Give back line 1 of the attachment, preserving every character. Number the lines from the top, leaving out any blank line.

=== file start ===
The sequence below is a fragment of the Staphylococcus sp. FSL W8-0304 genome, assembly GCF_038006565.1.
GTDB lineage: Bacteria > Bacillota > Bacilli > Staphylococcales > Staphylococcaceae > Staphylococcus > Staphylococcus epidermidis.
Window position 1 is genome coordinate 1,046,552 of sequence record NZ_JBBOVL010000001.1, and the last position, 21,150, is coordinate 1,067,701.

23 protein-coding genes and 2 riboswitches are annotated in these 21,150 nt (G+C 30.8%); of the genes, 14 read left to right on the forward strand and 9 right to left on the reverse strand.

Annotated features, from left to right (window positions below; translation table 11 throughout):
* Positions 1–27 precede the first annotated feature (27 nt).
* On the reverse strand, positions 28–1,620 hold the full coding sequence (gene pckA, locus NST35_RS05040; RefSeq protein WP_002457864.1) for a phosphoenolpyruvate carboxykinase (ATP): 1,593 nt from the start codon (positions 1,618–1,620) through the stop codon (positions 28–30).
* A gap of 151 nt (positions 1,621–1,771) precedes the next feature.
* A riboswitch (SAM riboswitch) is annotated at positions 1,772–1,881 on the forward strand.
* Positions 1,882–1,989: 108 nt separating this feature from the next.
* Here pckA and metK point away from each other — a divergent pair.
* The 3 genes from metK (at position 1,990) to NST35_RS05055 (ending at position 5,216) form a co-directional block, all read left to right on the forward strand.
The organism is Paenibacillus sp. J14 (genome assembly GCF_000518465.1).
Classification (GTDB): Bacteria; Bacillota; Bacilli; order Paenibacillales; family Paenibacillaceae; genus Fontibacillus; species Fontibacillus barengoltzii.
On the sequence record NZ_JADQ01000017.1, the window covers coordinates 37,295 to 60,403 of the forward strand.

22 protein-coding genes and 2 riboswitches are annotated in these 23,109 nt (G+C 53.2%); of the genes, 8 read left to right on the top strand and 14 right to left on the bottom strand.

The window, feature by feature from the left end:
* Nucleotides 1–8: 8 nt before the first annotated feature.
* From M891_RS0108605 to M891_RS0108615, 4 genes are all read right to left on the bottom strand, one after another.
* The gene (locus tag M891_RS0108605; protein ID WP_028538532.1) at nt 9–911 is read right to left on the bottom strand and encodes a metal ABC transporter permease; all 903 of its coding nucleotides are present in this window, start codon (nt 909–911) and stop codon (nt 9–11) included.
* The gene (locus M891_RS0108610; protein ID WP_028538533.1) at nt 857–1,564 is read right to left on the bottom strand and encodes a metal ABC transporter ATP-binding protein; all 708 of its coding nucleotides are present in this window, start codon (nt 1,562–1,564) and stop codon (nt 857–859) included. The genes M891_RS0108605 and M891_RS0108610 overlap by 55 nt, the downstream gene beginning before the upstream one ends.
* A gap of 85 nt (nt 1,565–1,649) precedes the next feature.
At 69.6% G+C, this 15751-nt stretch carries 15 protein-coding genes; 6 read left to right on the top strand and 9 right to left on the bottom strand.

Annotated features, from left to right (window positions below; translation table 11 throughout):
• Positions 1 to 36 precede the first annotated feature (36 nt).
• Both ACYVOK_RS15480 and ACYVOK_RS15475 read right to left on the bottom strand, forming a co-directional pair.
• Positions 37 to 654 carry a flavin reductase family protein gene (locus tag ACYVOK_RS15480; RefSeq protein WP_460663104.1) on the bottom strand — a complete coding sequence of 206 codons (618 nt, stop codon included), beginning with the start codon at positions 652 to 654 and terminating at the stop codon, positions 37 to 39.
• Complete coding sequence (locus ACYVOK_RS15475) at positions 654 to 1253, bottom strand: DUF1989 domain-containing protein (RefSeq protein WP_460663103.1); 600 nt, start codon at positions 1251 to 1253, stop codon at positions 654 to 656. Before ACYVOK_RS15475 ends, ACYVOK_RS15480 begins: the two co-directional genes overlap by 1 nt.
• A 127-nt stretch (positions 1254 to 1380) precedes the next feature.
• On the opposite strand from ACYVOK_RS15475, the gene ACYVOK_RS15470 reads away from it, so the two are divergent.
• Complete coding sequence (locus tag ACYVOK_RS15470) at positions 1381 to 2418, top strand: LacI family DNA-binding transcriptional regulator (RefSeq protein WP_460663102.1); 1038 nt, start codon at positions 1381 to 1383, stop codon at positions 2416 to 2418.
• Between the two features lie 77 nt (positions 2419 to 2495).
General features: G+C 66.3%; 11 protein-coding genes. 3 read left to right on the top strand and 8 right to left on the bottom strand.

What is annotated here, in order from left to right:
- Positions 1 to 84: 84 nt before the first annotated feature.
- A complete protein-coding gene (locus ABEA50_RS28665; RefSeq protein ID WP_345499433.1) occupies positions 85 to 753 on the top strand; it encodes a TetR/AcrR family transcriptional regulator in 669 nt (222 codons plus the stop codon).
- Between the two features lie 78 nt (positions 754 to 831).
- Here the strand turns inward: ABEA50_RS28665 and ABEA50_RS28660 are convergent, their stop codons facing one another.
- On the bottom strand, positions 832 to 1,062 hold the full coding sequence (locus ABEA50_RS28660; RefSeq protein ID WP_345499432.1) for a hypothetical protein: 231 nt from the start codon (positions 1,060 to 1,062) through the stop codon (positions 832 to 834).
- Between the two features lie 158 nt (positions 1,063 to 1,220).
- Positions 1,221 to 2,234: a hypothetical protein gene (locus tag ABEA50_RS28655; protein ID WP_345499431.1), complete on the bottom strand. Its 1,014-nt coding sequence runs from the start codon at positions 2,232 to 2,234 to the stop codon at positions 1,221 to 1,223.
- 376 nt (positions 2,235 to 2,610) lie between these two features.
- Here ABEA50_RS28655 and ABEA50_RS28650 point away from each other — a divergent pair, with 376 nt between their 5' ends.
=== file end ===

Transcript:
The sequence below is a fragment of the Staphylococcus sp. FSL W8-0304 genome, assembly GCF_038006565.1.